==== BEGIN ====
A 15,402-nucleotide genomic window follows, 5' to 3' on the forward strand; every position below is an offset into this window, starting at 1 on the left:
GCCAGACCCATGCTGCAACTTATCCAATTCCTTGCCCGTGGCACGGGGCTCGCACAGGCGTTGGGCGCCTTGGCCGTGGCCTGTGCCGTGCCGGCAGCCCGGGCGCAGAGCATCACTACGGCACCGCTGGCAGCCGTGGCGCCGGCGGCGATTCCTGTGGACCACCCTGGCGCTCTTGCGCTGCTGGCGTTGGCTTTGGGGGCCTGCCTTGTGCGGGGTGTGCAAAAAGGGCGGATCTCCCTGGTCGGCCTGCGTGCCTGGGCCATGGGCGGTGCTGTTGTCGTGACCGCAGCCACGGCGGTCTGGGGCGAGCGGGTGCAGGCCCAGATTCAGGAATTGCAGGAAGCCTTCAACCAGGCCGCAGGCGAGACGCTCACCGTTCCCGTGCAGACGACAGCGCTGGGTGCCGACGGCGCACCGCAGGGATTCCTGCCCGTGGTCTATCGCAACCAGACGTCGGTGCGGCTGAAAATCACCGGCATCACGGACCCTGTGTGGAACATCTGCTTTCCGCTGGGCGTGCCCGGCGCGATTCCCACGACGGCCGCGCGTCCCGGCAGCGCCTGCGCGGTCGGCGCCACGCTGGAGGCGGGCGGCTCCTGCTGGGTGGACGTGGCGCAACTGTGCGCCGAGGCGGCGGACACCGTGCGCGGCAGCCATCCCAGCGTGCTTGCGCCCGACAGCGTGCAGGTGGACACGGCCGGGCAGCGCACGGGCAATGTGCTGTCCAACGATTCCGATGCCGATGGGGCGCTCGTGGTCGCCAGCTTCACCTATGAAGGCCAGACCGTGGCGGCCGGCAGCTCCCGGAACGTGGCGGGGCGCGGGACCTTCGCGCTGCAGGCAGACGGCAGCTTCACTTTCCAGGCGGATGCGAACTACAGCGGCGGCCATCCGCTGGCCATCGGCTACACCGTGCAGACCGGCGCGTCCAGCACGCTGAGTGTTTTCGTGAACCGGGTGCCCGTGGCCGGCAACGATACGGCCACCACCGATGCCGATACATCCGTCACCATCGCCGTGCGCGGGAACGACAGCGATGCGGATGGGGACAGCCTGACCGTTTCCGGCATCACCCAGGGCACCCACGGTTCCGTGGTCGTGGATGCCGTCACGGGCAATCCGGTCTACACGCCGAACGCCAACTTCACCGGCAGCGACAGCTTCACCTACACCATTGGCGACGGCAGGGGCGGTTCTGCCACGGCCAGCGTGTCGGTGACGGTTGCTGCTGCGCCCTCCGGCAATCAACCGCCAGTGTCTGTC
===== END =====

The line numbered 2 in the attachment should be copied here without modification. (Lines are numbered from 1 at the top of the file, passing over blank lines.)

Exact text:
GCCAGACCCATGCTGCAACTTATCCAATTCCTTGCCCGTGGCACGGGGCTCGCACAGGCGTTGGGCGCCTTGGCCGTGGCCTGTGCCGTGCCGGCAGCCCGGGCGCAGAGCATCACTACGGCACCGCTGGCAGCCGTGGCGCCGGCGGCGATTCCTGTGGACCACCCTGGCGCTCTTGCGCTGCTGGCGTTGGCTTTGGGGGCCTGCCTTGTGCGGGGTGTGCAAAAAGGGCGGATCTCCCTGGTCGGCCTGCGTGCCTGGGCCATGGGCGGTGCTGTTGTCGTGACCGCAGCCACGGCGGTCTGGGGCGAGCGGGTGCAGGCCCAGATTCAGGAATTGCAGGAAGCCTTCAACCAGGCCGCAGGCGAGACGCTCACCGTTCCCGTGCAGACGACAGCGCTGGGTGCCGACGGCGCACCGCAGGGATTCCTGCCCGTGGTCTATCGCAACCAGACGTCGGTGCGGCTGAAAATCACCGGCATCACGGACCCTGTGTGGAACATCTGCTTTCCGCTGGGCGTGCCCGGCGCGATTCCCACGACGGCCGCGCGTCCCGGCAGCGCCTGCGCGGTCGGCGCCACGCTGGAGGCGGGCGGCTCCTGCTGGGTGGACGTGGCGCAACTGTGCGCCGAGGCGGCGGACACCGTGCGCGGCAGCCATCCCAGCGTGCTTGCGCCCGACAGCGTGCAGGTGGACACGGCCGGGCAGCGCACGGGCAATGTGCTGTCCAACGATTCCGATGCCGATGGGGCGCTCGTGGTCGCCAGCTTCACCTATGAAGGCCAGACCGTGGCGGCCGGCAGCTCCCGGAACGTGGCGGGGCGCGGGACCTTCGCGCTGCAGGCAGACGGCAGCTTCACTTTCCAGGCGGATGCGAACTACAGCGGCGGCCATCCGCTGGCCATCGGCTACACCGTGCAGACCGGCGCGTCCAGCACGCTGAGTGTTTTCGTGAACCGGGTGCCCGTGGCCGGCAACGATACGGCCACCACCGATGCCGATACATCCGTCACCATCGCCGTGCGCGGGAACGACAGCGATGCGGATGGGGACAGCCTGACCGTTTCCGGCATCACCCAGGGCACCCACGGTTCCGTGGTCGTGGATGCCGTCACGGGCAATCCGGTCTACACGCCGAACGCCAACTTCACCGGCAGCGACAGCTTCACCTACACCATTGGCGACGGCAGGGGCGGTTCTGCCACGGCCAGCGTGTCGGTGACGGTTGCTGCTGCGCCCTCCGGCAATCAACCGCCAGTGTCTGTC